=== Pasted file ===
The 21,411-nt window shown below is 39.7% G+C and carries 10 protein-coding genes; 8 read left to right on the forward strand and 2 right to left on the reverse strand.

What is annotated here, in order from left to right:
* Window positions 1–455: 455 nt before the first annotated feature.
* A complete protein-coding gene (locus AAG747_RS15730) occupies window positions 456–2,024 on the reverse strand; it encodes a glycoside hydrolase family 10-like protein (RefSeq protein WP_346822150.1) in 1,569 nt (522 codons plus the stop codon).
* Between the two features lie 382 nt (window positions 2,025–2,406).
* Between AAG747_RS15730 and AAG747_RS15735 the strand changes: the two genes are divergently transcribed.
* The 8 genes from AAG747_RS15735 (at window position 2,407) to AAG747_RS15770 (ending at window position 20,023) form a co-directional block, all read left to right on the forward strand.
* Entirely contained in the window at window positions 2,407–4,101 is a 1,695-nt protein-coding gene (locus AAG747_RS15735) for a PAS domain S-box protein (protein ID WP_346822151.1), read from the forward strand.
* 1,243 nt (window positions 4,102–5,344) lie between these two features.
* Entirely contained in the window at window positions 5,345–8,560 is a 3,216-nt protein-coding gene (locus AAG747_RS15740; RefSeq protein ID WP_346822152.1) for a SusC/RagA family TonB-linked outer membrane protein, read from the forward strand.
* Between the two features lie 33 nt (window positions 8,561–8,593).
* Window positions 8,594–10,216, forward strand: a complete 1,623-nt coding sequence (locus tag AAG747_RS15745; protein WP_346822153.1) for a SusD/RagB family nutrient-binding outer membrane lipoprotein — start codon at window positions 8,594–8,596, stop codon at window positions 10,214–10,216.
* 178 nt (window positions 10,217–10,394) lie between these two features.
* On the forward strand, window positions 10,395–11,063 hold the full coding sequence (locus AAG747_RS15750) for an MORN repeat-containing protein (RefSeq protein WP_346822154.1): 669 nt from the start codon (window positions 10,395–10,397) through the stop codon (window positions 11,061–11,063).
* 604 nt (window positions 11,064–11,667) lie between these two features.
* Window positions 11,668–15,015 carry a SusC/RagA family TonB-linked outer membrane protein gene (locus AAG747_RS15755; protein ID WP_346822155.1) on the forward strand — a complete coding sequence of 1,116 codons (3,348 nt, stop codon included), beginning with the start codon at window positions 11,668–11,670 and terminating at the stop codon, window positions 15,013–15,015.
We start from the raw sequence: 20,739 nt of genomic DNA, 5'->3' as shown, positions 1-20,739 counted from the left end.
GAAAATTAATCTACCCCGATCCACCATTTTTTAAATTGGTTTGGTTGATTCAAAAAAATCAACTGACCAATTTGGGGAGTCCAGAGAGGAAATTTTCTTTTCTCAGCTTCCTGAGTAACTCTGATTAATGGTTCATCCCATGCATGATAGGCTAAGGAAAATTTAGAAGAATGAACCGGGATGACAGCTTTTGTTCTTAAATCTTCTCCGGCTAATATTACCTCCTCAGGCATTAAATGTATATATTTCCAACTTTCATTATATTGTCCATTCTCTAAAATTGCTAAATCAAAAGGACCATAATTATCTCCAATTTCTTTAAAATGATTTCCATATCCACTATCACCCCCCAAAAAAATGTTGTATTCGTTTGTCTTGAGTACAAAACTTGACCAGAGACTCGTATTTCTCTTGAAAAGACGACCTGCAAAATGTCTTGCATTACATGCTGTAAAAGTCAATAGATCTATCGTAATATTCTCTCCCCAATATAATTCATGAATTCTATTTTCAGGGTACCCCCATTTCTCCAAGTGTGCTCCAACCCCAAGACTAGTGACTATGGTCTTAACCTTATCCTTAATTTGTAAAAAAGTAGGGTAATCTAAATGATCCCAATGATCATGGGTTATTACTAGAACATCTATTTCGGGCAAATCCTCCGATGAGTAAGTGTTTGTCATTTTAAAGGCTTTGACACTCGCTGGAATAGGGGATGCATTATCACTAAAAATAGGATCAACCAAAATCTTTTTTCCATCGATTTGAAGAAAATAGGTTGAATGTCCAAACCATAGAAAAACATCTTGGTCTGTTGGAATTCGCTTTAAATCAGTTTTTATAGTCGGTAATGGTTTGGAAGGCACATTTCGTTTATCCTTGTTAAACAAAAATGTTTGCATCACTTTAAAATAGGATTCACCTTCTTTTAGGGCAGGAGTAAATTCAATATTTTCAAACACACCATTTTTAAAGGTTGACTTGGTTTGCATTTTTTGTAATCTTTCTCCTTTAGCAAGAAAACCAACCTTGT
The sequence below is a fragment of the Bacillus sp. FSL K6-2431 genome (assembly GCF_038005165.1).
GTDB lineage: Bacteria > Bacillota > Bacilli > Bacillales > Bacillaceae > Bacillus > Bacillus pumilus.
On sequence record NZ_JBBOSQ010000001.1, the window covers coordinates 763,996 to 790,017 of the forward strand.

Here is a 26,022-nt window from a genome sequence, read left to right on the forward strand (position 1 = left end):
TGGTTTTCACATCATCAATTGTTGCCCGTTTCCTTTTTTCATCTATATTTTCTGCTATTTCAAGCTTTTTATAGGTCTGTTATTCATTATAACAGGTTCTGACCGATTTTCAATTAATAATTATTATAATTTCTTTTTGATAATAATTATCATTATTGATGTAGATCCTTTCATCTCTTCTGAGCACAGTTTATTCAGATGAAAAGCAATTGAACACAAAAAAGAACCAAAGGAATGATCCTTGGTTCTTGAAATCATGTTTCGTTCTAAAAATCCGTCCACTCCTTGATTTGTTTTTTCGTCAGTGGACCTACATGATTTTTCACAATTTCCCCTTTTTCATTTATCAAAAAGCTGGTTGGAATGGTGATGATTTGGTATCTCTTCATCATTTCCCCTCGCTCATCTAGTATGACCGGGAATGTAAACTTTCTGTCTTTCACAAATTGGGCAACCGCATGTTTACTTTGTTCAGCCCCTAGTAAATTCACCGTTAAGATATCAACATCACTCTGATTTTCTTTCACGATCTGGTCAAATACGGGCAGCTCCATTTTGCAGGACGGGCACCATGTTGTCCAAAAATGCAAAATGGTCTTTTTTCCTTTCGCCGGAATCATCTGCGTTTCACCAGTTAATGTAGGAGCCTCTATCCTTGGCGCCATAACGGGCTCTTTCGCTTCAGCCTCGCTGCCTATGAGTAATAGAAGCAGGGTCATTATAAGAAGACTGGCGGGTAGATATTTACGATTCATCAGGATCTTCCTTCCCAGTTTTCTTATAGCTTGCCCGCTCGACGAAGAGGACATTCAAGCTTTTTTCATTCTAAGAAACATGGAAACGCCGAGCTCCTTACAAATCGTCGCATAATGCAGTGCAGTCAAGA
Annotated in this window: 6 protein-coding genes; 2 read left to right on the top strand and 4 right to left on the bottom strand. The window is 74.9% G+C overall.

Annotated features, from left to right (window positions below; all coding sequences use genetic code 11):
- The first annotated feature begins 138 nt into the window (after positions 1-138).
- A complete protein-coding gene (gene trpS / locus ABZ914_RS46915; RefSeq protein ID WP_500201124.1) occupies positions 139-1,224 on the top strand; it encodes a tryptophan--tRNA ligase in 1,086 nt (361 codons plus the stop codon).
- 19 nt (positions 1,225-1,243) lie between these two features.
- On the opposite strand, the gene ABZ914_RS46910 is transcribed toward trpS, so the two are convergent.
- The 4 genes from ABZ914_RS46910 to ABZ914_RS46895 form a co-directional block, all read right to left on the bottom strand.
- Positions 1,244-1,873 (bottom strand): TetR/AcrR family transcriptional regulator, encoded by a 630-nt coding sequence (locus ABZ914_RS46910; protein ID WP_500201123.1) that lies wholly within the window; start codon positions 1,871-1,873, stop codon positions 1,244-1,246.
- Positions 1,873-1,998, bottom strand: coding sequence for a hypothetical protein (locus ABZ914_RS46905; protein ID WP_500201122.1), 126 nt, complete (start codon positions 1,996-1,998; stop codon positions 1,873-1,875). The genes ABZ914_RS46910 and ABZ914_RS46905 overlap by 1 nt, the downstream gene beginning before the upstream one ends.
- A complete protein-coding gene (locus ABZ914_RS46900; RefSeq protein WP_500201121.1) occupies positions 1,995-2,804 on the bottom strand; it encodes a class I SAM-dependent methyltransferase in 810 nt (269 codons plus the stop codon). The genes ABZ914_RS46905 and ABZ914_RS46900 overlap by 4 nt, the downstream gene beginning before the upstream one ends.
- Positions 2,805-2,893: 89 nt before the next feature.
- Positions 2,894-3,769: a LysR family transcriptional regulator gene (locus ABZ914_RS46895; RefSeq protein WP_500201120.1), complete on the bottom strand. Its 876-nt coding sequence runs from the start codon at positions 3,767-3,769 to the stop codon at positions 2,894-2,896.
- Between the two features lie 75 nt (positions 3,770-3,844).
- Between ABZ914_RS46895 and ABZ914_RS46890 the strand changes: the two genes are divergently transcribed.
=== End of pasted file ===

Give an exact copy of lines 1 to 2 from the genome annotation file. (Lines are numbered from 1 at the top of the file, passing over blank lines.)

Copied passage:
The 21,411-nt window shown below is 39.7% G+C and carries 10 protein-coding genes; 8 read left to right on the forward strand and 2 right to left on the reverse strand.

What is annotated here, in order from left to right: